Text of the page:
Wednesday, December 31, 2008


[This is something from several years ago which Robert Cruz--a friend since childhood--asked me to send him ... after discussion of a multitude of things during a long phone visit yesterday. It is summary of a 20-page report and related thoughts, which I might post herein later (after a bit of editing).]
¿Es Cuba?* ¿¿O …, Es el Mundo?
(Pavel Martinka’s draft of an essay written after his "recent" 2006 visit to Cuba: Stories for his children and theirs—and for others who might significantly help to change the world in which they live)
Major Impressions

A Model for Realizing Sustainable Community?? Cubans are living a very low input life-style that is peaceful and relatively crime free, and that has a great foundation of holistic education and adequate health care for all--and that is developing urban and organic agriculture. It is of course highly significant that their premier politician has gained the honor and respect through the Revolution of most of the Cuban population, and he does govern as a dictator and the system is totalitarian . Therefore, there are well-enforced limits to consumption, movement and development by humans. As I listened to my primary host (Dr. Rafael Ojeda) in Cuba in June of 2006, walked the streets of La Habana, watched the Cuban television channels, and participated in the meeting on Desarrollo Local, I could not help but think that this is perhaps a type of system much of the world may have to utilize to curb consumption, population growth, and anarchy in order to achieve maximum protection of our essential natural resource base and relative equity and justice for all, i.e. what might be called Positively Ethical Applied Community Ecology (PEACE).

Respect for Fidel and the Revolution. Cubans-- … like Brazilians, Mexicans, Nicaraguans, Poles, Ukrainians, and US citizens, ... --are beautiful and imperfect people using a functional but imperfect socio-political/economic (ecological) system in an attempt to achieve quality life. A huge majority of those over fifty who were the have-nots during the Fulgencio Batista years and previous years of U.S. colonization (the have-nots were by far the majority) have a tremendous respect and loyalty to Fidel for all his wonderful efforts. Younger Cubans may have respect for and loyalty to Fidel, but are more likely to overtly complain, to want considerably more, and even to attempt to flee Cuba. (For instance, I recently had a young Cuban student, Lisette, in my biology class who is probably in her early 20s. She credibly painted a very dark and deprived picture of her starving childhood in Cuba.)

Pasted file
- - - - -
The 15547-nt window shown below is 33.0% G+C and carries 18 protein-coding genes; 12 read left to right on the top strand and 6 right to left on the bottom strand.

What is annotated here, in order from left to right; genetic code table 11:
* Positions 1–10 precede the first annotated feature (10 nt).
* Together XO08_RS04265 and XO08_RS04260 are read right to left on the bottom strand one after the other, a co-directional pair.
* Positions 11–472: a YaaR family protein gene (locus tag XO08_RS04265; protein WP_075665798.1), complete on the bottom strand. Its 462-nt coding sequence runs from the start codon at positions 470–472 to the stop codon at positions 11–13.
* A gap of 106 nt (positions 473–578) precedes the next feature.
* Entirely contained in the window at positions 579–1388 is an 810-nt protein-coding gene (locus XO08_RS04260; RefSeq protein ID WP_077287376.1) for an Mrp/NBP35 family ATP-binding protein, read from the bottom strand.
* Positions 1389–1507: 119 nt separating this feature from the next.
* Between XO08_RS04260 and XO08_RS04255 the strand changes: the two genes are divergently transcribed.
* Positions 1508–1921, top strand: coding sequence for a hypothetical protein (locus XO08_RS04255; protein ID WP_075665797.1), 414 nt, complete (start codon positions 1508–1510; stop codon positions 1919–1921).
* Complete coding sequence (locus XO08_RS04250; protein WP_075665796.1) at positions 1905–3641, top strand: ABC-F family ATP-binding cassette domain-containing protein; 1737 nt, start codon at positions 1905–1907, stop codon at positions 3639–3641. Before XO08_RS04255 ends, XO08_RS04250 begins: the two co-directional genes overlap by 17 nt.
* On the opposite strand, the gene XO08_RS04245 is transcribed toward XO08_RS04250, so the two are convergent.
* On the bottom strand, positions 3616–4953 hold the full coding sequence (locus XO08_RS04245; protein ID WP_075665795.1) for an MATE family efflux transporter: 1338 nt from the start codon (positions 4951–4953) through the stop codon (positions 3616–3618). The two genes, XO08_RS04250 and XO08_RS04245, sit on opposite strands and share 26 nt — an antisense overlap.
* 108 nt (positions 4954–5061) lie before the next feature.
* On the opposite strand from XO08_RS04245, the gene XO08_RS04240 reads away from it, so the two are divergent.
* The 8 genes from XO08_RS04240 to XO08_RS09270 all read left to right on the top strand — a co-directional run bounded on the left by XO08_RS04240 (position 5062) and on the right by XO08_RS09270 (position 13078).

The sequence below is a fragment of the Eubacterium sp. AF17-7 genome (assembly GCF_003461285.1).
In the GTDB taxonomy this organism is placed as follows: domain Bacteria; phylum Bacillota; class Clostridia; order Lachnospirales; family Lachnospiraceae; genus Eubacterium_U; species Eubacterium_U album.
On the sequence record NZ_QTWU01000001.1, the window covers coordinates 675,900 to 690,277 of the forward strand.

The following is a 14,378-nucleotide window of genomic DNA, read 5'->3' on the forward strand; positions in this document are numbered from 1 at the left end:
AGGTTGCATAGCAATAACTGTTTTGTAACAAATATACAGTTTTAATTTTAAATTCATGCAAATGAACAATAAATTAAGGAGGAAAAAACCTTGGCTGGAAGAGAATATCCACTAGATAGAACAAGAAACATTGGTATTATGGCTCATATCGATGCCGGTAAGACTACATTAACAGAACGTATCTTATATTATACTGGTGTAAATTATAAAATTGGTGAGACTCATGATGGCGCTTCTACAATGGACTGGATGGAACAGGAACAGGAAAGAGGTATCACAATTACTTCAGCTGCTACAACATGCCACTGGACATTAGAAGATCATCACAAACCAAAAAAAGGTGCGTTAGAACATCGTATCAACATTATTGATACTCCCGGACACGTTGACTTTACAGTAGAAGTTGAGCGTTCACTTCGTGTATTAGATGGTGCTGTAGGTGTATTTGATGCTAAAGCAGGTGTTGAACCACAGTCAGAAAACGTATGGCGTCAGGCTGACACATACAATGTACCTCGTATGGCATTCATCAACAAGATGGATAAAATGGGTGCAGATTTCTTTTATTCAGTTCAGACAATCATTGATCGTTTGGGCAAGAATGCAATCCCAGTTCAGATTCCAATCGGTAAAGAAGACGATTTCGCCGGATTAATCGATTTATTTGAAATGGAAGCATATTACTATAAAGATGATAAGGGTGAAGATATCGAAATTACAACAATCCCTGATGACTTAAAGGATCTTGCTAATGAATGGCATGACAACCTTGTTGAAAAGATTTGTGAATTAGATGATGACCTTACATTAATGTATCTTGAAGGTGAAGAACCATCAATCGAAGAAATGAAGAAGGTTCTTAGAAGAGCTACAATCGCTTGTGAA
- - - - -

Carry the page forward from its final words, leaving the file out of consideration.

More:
What Right Does the U.S. Have to Decide for and Punish Others?!! It really is a
“ mortal sin” (or part of our/U.S. children’s “original sin”) to exert power over nations with economic/trade sanctions, embargos , , attempted assassinations and invasions, and trumped up-charges against alleged terrorists --all of which stifle charitable assistance and serve to “ostracize” the government and people of Cuba—truly creating a tremendous hurt to the flesh and stomachs--and hearts and souls--of millions of innocent people. We should work hard at lifting economic sanctions against Cuba and at serving up justice to all the Cuban people, including the Cuban Five.

What We Might Do That Would Be Positive for Both Cuba and the U.S.? We could learn from Cuba a considerable amount about education, health care, organic and urban agriculture, living a low-input, energy-conserving lifestyle, and dealing with crime and terrorism. And since they are a nation with a biocapacity – ecological footprint deficit, they could certain benefit from some of the 33% of the world’s resources we (the U.S.) exploit and utilize (greedily--as 5% of the world’s population).

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